And by education, I do not mean an IIT or an IIM degree (though that helps). If one has the focus, you can match that education by simply reading up and putting to practice the knowledge from the best books in the business within a matter of months (and I have seen this being done time and again by people). Most people do not have the self-confidence to jump off the deep end with the thought, whatever happens, I will use my brains and wits and learn to swim! This is why they so easily trust an even-less capable marketing guy when they could easily have been better at deciding with a little education. Youngsters today are simply not willing to put in the time and effort to work through the details to win. Like the American way (which we have so admirably imbibed through the IT trade), we like to be spoon-fed with a nicely packaged spoon! :D

    Of course, all visitors to this forum are exempt from this rant as they are so involved in the RE business before they jump in !;) 25 years back, we never had this opportunity to interact and learn from other's mistakes and simply jumped in blindly with only a will to win at any cost! Luckily India boomed and we did win on those bets :p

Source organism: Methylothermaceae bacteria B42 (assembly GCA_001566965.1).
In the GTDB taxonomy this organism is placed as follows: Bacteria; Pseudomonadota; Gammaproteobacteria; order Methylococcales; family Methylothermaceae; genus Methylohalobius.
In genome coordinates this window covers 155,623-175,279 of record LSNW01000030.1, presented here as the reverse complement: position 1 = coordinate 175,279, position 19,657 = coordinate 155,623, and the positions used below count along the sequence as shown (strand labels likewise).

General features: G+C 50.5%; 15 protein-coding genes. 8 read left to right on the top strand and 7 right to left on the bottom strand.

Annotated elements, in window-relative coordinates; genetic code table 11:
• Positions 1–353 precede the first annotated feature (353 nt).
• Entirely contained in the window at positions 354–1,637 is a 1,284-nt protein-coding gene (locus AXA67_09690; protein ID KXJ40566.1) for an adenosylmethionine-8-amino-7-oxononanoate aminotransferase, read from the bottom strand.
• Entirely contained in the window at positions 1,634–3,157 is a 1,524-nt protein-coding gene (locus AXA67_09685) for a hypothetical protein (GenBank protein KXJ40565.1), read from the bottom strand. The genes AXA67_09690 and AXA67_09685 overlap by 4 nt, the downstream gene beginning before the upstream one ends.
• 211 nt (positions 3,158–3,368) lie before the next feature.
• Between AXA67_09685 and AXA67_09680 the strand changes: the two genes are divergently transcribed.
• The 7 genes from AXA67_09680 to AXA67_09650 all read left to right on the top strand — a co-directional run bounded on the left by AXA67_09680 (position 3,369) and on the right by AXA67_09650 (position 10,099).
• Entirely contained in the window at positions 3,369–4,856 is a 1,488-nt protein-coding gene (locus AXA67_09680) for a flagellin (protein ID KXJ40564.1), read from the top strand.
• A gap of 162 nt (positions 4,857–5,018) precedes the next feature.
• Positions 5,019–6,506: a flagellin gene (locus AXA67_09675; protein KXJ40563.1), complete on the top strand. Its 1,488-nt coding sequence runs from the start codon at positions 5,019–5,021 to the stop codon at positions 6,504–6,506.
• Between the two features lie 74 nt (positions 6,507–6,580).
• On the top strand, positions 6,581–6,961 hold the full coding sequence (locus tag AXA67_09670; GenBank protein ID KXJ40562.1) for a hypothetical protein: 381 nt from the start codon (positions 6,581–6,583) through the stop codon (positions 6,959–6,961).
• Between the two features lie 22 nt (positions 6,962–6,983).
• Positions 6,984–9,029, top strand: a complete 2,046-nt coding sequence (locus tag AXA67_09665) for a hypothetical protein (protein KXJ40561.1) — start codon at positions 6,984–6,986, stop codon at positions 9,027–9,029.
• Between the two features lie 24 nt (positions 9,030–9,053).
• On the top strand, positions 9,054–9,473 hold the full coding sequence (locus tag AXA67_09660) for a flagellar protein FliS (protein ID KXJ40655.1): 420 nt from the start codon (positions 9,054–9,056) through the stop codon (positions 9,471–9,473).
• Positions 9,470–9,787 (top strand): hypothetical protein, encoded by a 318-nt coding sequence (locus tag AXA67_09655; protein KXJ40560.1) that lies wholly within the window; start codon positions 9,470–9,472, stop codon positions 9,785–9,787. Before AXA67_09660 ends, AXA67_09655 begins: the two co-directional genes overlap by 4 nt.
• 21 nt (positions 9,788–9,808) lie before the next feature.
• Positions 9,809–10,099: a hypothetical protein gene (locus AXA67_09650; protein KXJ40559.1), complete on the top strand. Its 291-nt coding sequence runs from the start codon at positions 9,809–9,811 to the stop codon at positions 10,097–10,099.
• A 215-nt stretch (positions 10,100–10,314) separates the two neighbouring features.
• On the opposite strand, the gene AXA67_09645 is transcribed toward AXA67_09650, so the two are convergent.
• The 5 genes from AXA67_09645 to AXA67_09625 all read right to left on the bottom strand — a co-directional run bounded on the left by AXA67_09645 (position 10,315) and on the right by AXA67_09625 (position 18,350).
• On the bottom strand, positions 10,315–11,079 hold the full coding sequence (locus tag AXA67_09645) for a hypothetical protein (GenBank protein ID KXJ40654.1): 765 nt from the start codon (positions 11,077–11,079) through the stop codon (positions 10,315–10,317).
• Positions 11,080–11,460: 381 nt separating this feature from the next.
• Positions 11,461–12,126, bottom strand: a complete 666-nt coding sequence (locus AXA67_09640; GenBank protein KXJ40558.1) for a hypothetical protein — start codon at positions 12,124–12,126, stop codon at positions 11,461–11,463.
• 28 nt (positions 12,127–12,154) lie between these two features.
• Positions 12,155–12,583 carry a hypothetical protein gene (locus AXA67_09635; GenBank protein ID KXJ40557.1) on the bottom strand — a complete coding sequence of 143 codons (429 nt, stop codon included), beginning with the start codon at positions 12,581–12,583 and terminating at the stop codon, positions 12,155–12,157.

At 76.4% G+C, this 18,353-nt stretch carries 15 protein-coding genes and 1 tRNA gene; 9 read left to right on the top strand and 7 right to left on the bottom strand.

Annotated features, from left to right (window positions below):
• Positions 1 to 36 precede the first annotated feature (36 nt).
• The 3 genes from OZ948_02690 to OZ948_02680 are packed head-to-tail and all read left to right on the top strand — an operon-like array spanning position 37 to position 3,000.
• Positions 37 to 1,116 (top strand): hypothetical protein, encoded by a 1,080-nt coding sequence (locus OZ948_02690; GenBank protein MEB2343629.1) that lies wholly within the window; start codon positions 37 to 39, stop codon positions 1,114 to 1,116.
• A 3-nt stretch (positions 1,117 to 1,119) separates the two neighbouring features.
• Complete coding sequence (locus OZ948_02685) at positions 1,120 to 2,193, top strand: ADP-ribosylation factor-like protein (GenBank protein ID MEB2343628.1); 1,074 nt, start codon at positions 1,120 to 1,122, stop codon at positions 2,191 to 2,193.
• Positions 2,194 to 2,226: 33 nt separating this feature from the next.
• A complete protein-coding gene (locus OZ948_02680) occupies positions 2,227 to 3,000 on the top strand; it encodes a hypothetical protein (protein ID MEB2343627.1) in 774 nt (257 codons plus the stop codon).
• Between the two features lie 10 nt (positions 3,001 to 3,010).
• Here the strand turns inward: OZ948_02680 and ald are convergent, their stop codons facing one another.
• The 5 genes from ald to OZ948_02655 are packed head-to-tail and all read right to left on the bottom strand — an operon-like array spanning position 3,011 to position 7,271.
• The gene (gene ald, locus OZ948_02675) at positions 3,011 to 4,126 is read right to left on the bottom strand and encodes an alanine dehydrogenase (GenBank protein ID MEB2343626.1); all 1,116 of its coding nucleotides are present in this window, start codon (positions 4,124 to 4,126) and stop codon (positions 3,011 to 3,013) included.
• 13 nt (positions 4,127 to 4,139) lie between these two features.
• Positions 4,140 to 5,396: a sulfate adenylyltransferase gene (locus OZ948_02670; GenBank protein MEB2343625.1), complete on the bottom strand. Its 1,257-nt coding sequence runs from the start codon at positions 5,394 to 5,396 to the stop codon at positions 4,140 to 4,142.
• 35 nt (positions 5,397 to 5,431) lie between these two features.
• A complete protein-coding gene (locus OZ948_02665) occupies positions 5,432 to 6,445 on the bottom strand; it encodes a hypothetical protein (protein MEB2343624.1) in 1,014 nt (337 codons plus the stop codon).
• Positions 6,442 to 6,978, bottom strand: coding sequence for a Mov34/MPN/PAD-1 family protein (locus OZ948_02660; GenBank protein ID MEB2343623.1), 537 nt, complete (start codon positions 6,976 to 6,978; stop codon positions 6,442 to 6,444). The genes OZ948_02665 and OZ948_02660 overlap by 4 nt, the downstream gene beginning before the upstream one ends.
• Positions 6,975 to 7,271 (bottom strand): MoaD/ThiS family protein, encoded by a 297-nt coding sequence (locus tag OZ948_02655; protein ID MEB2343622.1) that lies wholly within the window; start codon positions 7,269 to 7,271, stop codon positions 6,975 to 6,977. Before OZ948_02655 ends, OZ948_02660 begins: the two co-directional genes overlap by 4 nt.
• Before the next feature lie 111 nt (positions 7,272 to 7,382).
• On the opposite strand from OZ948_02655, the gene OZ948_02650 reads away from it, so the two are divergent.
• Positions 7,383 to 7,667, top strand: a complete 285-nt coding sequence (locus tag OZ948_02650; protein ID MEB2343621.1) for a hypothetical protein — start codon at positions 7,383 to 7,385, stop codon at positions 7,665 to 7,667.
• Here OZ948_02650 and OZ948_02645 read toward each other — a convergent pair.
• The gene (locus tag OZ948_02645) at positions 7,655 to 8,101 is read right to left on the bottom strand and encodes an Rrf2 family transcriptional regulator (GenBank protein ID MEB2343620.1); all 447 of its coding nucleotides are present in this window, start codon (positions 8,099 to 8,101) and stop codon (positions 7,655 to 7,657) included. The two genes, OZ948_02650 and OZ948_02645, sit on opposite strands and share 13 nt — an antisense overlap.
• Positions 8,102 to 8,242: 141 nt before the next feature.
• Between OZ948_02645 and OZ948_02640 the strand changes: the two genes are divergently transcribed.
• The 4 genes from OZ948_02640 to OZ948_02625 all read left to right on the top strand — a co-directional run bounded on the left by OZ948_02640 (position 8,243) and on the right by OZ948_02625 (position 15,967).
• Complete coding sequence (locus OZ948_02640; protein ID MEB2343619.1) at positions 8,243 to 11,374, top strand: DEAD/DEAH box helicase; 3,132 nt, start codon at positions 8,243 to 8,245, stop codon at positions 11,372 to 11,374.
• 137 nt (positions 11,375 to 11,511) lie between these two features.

Corny as it sounds, thats my best answer!

    cheers


    Confidence boosting advice and powerful thoughts wiseman, You have been extremely candid and humble.Thanks a lot.

    With so many options and avenues available, I am also sincerely hoping that working hard,taking well informed decisions, making calculated choices would yield fruit someday and am trying not to leave everything to providence.

    I felt the 100 Rs idea was very effective due to its simplicity, It really helps to stay financially aware and self disciplined.Its a lesson ought to be learnt the moment we start getting pocket money.It seems to cultivate the habit of saving as against being stingy.

    I am pulling out excerpt from your post for those who have missed earlier

    Originally Posted by wiseman

    I'll give you a simple exercise to do which will show you how spending-adicted we have become:

    Take 3 days normal spending money (if you spend Rs.50 per day normally, take Rs.150) in your pocket. Then go about your normal daily activities with the target of having at least Rs.50 left in your pocket after 3 days. Then try to have Rs.75 left after 3 days.

    20 years ago, when I was a maha-kanjoos as well as did not have much opportunity to spend (movie tickets were Rs4.40 and 6.60 for balcony ), I could do this easily. Now-a-days, it is a Himalayan task to resist the urge to spend at every opportunity (our tendencies as well as opportunities have changed).